This past summer I was forced to take a long, hard look at my classroom closet because they had to re-do the floors. One of the biggest projects I tackled was re-organizing my choral music collection. Although it doesn't look very pretty or even new and shiny, I am happy with the organizational system I came up with- it has been very functional and I spent $0 on it! If you have a collection of sheet music and a small budget, you can take these principles and apply them to the materials you have on hand to get everything organized!
When I came to this school, I had a very difficult time finding any sheet music to use for my choir concerts the first year. All I could find were haphazard piles of dusty old 60's pop song arrangements, so I survived my first year creating my own arrangements of songs I found or knew. Which brings me to my first point:
organizing sheet music is important because if you don't, you won't use it, and that is money down the drain!
If you don't know what you have, or can't find the type of music you need when you need it, you'll never use the stuff you have (no matter how good the material is).
The first step when I went through the sheet music this summer was to get rid of decades-old photocopies of outdated music, duplicate copies of trendy/pop music from more than 10 years ago, and other materials that were just in too bad of shape or too out of date to be useful for me or any teacher after me. Although I was tempted to throw away much more, I am always aware that what I think is too cheesy or in poor taste may be something another teacher will value-
don't throw things away based on personal taste. Sift through the collection based on physical condition, educational value, and stylistic variety.
As I went through all of the sheet music to throw away things I didn't need, I also started sorting it all into categories. I based my categories on what I will need to search for when I'm looking for new material for my choir groups.
Organize sheet music based on the elements you need to search for (genre, difficulty, voicing, theme etc) for your ensemble(s).
For me, this meant primarily organizing by theme. I currently have two choral groups at my school: one for 3rd and 4th grade and one for 5th and 6th. Although I obviously need more challenging music for the older students, for the most part the voicing and difficulty I need are similar for those two groups. However, I currently do 2 concerts a year (I know, it's OK to be shocked): one in December which is generally centered around the winter holidays (without being overly religious) and one in the spring, which has for the last several years been centered on the theme of "around the world". This means I am most often looking for winter/holiday music and music from cultures around the world. I started with those categories and then separated everything else into thematic/genre groupings as well.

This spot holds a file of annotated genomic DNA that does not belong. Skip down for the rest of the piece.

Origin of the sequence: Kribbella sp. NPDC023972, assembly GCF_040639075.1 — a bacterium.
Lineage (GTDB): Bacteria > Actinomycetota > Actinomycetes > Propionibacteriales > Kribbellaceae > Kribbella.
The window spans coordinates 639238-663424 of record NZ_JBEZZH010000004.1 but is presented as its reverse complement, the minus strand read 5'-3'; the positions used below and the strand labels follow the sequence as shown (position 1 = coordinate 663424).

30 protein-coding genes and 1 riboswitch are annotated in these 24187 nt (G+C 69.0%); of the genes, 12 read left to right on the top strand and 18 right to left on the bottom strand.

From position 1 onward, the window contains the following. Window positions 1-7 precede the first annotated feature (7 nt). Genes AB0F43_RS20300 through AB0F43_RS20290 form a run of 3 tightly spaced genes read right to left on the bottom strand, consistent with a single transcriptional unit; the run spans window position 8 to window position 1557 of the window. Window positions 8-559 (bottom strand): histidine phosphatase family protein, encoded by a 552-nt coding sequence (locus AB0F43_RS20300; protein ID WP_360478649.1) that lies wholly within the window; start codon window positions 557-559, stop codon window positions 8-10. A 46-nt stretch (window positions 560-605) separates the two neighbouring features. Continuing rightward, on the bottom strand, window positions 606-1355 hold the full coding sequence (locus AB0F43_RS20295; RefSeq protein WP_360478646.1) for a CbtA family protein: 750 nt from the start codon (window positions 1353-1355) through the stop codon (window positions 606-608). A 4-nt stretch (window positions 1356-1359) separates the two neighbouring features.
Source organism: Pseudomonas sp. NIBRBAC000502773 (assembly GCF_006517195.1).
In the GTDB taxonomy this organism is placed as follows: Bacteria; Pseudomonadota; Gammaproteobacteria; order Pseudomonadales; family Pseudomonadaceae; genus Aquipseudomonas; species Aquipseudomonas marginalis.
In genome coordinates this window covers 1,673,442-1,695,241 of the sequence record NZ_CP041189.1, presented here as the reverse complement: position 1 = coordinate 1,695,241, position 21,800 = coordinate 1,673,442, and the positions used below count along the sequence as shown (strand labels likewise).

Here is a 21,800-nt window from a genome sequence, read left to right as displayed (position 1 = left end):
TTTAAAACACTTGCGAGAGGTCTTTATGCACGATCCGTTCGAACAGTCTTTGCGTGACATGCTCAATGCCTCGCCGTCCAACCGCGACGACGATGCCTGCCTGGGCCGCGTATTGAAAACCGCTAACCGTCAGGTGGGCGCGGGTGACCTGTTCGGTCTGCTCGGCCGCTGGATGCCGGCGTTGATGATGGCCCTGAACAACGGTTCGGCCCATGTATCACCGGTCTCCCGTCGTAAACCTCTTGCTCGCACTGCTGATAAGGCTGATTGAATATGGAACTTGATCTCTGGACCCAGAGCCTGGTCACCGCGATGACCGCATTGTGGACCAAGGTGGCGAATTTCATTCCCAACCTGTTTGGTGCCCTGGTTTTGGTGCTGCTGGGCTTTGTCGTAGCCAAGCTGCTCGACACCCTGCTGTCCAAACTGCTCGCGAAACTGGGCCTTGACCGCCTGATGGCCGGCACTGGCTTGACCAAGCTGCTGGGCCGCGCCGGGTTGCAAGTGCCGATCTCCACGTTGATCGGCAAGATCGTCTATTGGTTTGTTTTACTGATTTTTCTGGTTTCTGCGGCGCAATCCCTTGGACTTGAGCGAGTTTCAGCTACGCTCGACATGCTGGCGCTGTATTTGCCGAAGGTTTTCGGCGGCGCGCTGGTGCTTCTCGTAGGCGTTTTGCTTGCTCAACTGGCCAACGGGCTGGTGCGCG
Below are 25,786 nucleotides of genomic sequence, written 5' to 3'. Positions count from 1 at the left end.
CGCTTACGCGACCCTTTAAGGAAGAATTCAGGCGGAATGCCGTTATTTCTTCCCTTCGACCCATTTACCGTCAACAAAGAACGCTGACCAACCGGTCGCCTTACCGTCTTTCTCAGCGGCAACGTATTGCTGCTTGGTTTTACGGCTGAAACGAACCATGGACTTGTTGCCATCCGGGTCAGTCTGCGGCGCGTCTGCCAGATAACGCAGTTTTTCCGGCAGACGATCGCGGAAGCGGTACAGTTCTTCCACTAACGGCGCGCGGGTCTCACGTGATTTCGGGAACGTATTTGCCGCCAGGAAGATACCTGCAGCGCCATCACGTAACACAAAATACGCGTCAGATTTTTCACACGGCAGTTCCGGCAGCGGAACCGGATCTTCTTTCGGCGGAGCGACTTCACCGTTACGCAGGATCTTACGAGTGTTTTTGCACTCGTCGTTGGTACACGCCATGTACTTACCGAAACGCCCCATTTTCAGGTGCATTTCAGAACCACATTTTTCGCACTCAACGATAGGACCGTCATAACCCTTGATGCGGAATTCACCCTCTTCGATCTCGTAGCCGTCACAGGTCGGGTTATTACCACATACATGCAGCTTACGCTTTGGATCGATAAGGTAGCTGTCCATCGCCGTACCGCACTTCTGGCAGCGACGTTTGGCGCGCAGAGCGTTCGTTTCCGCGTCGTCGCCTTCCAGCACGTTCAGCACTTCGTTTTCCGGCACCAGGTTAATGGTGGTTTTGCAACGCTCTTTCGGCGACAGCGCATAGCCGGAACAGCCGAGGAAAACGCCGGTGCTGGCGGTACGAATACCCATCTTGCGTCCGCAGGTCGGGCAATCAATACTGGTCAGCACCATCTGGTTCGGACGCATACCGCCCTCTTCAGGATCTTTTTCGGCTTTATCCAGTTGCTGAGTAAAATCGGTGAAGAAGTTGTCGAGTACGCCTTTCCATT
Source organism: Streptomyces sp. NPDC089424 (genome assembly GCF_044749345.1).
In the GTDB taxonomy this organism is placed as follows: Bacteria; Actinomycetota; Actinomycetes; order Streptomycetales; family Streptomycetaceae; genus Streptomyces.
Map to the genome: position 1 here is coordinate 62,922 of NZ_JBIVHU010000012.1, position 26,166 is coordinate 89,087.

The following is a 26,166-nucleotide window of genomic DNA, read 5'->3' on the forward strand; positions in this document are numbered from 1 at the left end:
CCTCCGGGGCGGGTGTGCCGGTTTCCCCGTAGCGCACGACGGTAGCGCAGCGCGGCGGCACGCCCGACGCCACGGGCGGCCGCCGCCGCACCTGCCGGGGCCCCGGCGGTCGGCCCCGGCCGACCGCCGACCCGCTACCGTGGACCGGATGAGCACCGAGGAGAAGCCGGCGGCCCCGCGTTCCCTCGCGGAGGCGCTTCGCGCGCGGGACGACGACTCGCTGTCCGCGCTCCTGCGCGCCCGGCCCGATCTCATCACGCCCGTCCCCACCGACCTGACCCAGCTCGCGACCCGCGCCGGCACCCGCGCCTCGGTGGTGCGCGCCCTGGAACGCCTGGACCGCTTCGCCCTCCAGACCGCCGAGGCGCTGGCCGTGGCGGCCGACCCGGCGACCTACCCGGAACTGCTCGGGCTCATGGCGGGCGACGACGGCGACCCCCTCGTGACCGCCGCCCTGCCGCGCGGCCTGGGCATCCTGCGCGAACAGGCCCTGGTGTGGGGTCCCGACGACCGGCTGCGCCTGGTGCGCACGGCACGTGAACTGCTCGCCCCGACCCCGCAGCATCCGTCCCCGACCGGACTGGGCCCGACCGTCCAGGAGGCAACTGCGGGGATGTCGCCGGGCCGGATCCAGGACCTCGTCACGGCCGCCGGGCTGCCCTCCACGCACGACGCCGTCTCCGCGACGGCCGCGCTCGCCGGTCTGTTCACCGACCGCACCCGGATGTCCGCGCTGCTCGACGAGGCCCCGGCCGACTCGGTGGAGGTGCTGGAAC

Once I had everything in categories, I used a combination of old magazine holders and giant manila envelopes to hold everything within their groups, making sure to label each category. For the categories that didn't have as many pieces, I put them together in one magazine holder, with each category having its own envelope. You can't see the titles from the spines of most sheet music like you can with books, so you're going to have to take things off of the shelf to look at it anyway.
The last step was to add one box that I labeled "current". I use this space to hold music that I've done in previous concerts that I liked (in case I want to re-use them in a few years) and music that I've found that I've considered but haven't used yet. Obviously the music I am currently teaching to my choirs is out with my other teaching materials, but this makes it a whole lot easier when I'm looking for material for the next concert: I already have stuff pulled out that I liked before to look at that fits the themes of my 2 concerts.
Create a separate place to store music you've done in the past with current groups, and music you'd like to consider for future concerts, so you can find new material for your ensembles more quickly.
How do you organize your sheet music? I know many people have much larger collections and juggle a lot more different ensembles and performances, but I hope the ideas behind my organizational system will help you to think through your own systems as well! If you have other ideas that have worked for you, please share them in the comments :)
This post is "part 2" in my series on organizing your classroom closet. If you want to see my first post, which was on organizing small items like composition manipulatives, click below: